Confusion surrounds changes to small games of chance law
April 07, 2013 2:00 AM
by HEATHER ROTH
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NORTHERN CAMBRIA — It took a little more than two hours for Sgt. James Jones to outline the rules and regulations — old and new — surrounding small games of chance fundraisers like raffles and 50/50 drawings.

And some of the 171 men and women attending the seminar Thursday at Hope Fire Co. still weren’t sure they understood.

“There’s a lot of confusion,” Jim Douglas, vice president of the Clymer Volunteer Fire Co., said Friday morning.

“You’re confused more than you were when you got there.”

The Pennsylvania Legislature passed two acts last year changing the 1988 law that established certain small games of chance as legal forms of gambling.

The laws — Act 2 and Act 184 of 2012 — made some changes designed to help the nonprofit organizations and clubs who use the games to raise funds. They raised the limit on what an organization can pay out in prizes in a given day or week. They allowed clubs to keep a portion of the proceeds, where previously every penny had to be designated to charitable works. And they added 50/50 drawings as a legal game (despite being a popular fundraiser everywhere, 50/50 drawings technically were illegal until last year).

But they also required organizations to file reports of the prizes they paid out, the proceeds they earned and how the money was spent. While those records have always been required, organizations have not had to report them regularly. (The first reports must be filed in 2014.)

Many organizations have been unaware of or have failed to follow the rules that have been on the books for 25 years. Now that they have to file the reports, they’ll have to learn and understand the many regulations.

“Most of the sections or provisions of the acts that organizations are having issues with didn’t change. They’ve been in effect for 25 years, they just weren’t aware of them,” Jones said by phone the week before the meeting in Northern Cambria.

“(Most organizations) are interested in nothing but following the law and that’s great and that’s why we’re trying to let them know what the law is.”

Jones is a member of the Bureau of Liquor Control Enforcement with the state police barracks in Punxsutawney and has been holding seminars throughout the area.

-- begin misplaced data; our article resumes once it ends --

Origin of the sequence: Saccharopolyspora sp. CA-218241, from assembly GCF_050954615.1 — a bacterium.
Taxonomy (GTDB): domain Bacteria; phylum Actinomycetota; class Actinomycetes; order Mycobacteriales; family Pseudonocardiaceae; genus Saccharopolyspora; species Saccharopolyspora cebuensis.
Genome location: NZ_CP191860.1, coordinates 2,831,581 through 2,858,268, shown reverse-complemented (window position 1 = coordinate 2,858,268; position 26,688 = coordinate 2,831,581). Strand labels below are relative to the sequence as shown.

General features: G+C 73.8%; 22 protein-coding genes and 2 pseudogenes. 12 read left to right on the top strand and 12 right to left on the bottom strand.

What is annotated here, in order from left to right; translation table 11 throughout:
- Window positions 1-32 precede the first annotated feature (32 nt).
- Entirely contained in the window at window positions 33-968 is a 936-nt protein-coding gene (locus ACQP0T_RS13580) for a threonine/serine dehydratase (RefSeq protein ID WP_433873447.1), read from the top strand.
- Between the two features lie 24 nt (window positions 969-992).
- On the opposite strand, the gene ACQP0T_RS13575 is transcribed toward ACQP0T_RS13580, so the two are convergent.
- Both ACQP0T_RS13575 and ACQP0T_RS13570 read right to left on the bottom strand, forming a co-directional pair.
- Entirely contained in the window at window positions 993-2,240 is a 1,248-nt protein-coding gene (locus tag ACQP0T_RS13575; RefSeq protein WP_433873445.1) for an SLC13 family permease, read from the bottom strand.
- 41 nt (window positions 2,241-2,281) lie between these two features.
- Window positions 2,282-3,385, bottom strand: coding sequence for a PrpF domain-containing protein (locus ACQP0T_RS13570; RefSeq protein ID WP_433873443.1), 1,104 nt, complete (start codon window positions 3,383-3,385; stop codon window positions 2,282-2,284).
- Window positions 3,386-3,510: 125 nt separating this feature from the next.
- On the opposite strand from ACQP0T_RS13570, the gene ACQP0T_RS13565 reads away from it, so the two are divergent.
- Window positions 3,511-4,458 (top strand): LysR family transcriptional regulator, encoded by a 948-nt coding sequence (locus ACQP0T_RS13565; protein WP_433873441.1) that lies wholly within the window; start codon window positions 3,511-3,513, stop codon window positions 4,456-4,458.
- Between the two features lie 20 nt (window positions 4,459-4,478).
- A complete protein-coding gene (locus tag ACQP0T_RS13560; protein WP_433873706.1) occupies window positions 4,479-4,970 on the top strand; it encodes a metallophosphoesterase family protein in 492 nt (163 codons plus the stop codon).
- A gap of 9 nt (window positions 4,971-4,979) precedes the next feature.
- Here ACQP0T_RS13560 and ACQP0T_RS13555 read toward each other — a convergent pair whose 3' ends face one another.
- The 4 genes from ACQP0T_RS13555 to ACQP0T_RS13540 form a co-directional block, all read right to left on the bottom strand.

“We’re really doing what we can because we understand that people don’t have a good grasp on it. And it’s difficult and we understand they’re volunteers, they work for organizations that help communities, so we’re doing our part to help out,” he said.

Douglas, who attended two different seminars to try to grasp the regulations, said one of the confusing issues is that there are some different regulations depending whether an organization is classified as a club — carrying a liquor license as well as the small games of chance license — or a non-club. Unraveling what applies to the fire company has been complicated, he said.

He thinks he has it straight now. But he still is frustrated that the record-keeping rules will make fundraising even more difficult than it was.

“It’s gonna hurt us because we’ve got to keep our records for two years. We are all volunteers,” he said.

The Clymer company uses bingo games as fundraisers. But now aware that he has to make anyone who receives $100 or more sign their name when they take their prize, he’s concerned that some players will stop playing.

“But there are some (people) that are on disability or welfare, and they’re afraid (to sign),” he said, because their disability or welfare payments could be jeopardized by the prize money. Meanwhile, donations are slim, he said.

Kami Anderson, executive director of the Armstrong-Clarion-Indiana Drug and Alcohol Commission, said more than 100 people have attended each of the four seminars they’ve held with Jones.

“We’ve been shocked at the response,” she said.

A lot of the concerns being raised are about the old rules, not the changes.

“People just weren’t aware,” she said. “I think people really want to make sure they’re following the law and that they’re educated in what they’re doing.”

So what are the rules? And how have they changed?

Here’s what hasn’t changed. Any form of gambling not explicitly spelled out by state law is illegal. (Gambling is defined as “consideration,” or payment, plus the element of chance, plus a reward. So that office March Madness pool? It’s gambling.)